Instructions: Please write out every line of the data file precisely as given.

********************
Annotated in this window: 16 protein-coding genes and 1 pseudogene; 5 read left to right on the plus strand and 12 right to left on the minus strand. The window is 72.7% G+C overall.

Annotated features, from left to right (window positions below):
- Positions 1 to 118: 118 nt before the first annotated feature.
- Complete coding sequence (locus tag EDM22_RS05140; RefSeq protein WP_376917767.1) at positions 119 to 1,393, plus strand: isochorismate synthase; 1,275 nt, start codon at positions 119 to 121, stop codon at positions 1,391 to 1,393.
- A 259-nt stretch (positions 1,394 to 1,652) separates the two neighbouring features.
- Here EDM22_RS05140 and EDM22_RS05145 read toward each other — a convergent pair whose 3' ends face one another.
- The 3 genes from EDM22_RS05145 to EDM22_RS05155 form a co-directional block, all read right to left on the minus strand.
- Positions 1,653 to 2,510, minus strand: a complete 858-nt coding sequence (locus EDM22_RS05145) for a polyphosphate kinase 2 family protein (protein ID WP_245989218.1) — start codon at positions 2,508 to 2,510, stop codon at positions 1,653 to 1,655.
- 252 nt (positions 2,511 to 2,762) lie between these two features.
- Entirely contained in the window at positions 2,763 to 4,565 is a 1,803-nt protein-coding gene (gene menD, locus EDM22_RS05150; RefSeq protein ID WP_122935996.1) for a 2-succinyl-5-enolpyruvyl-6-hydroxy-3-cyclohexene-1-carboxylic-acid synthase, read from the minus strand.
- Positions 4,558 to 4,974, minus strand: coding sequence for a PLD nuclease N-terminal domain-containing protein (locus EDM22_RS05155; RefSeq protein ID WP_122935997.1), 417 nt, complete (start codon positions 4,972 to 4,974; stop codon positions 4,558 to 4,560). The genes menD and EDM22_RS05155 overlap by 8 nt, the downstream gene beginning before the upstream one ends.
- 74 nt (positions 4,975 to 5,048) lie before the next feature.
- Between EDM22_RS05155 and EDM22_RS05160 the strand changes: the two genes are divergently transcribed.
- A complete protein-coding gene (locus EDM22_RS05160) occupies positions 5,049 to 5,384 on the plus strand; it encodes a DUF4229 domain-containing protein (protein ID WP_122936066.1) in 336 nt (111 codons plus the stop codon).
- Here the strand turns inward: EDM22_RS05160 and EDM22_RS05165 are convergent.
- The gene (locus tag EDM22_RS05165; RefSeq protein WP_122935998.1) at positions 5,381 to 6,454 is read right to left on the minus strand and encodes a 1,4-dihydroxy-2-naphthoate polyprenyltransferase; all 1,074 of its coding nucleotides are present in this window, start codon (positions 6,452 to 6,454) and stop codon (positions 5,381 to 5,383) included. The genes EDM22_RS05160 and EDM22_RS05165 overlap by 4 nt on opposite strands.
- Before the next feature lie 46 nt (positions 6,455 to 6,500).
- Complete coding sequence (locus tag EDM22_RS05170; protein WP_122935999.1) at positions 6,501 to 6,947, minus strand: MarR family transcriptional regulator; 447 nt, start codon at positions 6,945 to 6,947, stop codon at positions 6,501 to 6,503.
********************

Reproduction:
Annotated in this window: 16 protein-coding genes and 1 pseudogene; 5 read left to right on the plus strand and 12 right to left on the minus strand. The window is 72.7% G+C overall.

Annotated features, from left to right (window positions below):
- Positions 1 to 118: 118 nt before the first annotated feature.
- Complete coding sequence (locus tag EDM22_RS05140; RefSeq protein WP_376917767.1) at positions 119 to 1,393, plus strand: isochorismate synthase; 1,275 nt, start codon at positions 119 to 121, stop codon at positions 1,391 to 1,393.
- A 259-nt stretch (positions 1,394 to 1,652) separates the two neighbouring features.
- Here EDM22_RS05140 and EDM22_RS05145 read toward each other — a convergent pair whose 3' ends face one another.
- The 3 genes from EDM22_RS05145 to EDM22_RS05155 form a co-directional block, all read right to left on the minus strand.
- Positions 1,653 to 2,510, minus strand: a complete 858-nt coding sequence (locus EDM22_RS05145) for a polyphosphate kinase 2 family protein (protein ID WP_245989218.1) — start codon at positions 2,508 to 2,510, stop codon at positions 1,653 to 1,655.
- 252 nt (positions 2,511 to 2,762) lie between these two features.
- Entirely contained in the window at positions 2,763 to 4,565 is a 1,803-nt protein-coding gene (gene menD, locus EDM22_RS05150; RefSeq protein ID WP_122935996.1) for a 2-succinyl-5-enolpyruvyl-6-hydroxy-3-cyclohexene-1-carboxylic-acid synthase, read from the minus strand.
- Positions 4,558 to 4,974, minus strand: coding sequence for a PLD nuclease N-terminal domain-containing protein (locus EDM22_RS05155; RefSeq protein ID WP_122935997.1), 417 nt, complete (start codon positions 4,972 to 4,974; stop codon positions 4,558 to 4,560). The genes menD and EDM22_RS05155 overlap by 8 nt, the downstream gene beginning before the upstream one ends.
- 74 nt (positions 4,975 to 5,048) lie before the next feature.
- Between EDM22_RS05155 and EDM22_RS05160 the strand changes: the two genes are divergently transcribed.
- A complete protein-coding gene (locus EDM22_RS05160) occupies positions 5,049 to 5,384 on the plus strand; it encodes a DUF4229 domain-containing protein (protein ID WP_122936066.1) in 336 nt (111 codons plus the stop codon).
- Here the strand turns inward: EDM22_RS05160 and EDM22_RS05165 are convergent.
- The gene (locus tag EDM22_RS05165; RefSeq protein WP_122935998.1) at positions 5,381 to 6,454 is read right to left on the minus strand and encodes a 1,4-dihydroxy-2-naphthoate polyprenyltransferase; all 1,074 of its coding nucleotides are present in this window, start codon (positions 6,452 to 6,454) and stop codon (positions 5,381 to 5,383) included. The genes EDM22_RS05160 and EDM22_RS05165 overlap by 4 nt on opposite strands.
- Before the next feature lie 46 nt (positions 6,455 to 6,500).
- Complete coding sequence (locus tag EDM22_RS05170; protein WP_122935999.1) at positions 6,501 to 6,947, minus strand: MarR family transcriptional regulator; 447 nt, start codon at positions 6,945 to 6,947, stop codon at positions 6,501 to 6,503.